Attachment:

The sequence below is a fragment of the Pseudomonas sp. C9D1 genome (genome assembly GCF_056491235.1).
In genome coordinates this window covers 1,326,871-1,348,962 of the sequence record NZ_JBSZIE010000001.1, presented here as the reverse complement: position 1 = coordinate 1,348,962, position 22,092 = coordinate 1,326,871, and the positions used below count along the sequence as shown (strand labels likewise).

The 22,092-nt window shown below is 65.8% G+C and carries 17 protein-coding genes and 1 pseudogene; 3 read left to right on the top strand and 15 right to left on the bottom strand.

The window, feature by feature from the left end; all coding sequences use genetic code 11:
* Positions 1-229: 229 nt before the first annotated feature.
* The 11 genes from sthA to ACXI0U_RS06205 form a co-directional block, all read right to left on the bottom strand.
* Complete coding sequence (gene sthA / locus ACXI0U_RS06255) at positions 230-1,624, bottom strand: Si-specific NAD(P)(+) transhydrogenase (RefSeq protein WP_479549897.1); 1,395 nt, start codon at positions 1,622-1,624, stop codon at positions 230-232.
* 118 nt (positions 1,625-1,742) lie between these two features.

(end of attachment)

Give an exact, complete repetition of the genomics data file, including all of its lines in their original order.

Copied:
The sequence below is a fragment of the Pseudomonas sp. C9D1 genome (genome assembly GCF_056491235.1).
In genome coordinates this window covers 1,326,871-1,348,962 of the sequence record NZ_JBSZIE010000001.1, presented here as the reverse complement: position 1 = coordinate 1,348,962, position 22,092 = coordinate 1,326,871, and the positions used below count along the sequence as shown (strand labels likewise).

The 22,092-nt window shown below is 65.8% G+C and carries 17 protein-coding genes and 1 pseudogene; 3 read left to right on the top strand and 15 right to left on the bottom strand.

The window, feature by feature from the left end; all coding sequences use genetic code 11:
* Positions 1-229: 229 nt before the first annotated feature.
* The 11 genes from sthA to ACXI0U_RS06205 form a co-directional block, all read right to left on the bottom strand.
* Complete coding sequence (gene sthA / locus ACXI0U_RS06255) at positions 230-1,624, bottom strand: Si-specific NAD(P)(+) transhydrogenase (RefSeq protein WP_479549897.1); 1,395 nt, start codon at positions 1,622-1,624, stop codon at positions 230-232.
* 118 nt (positions 1,625-1,742) lie between these two features.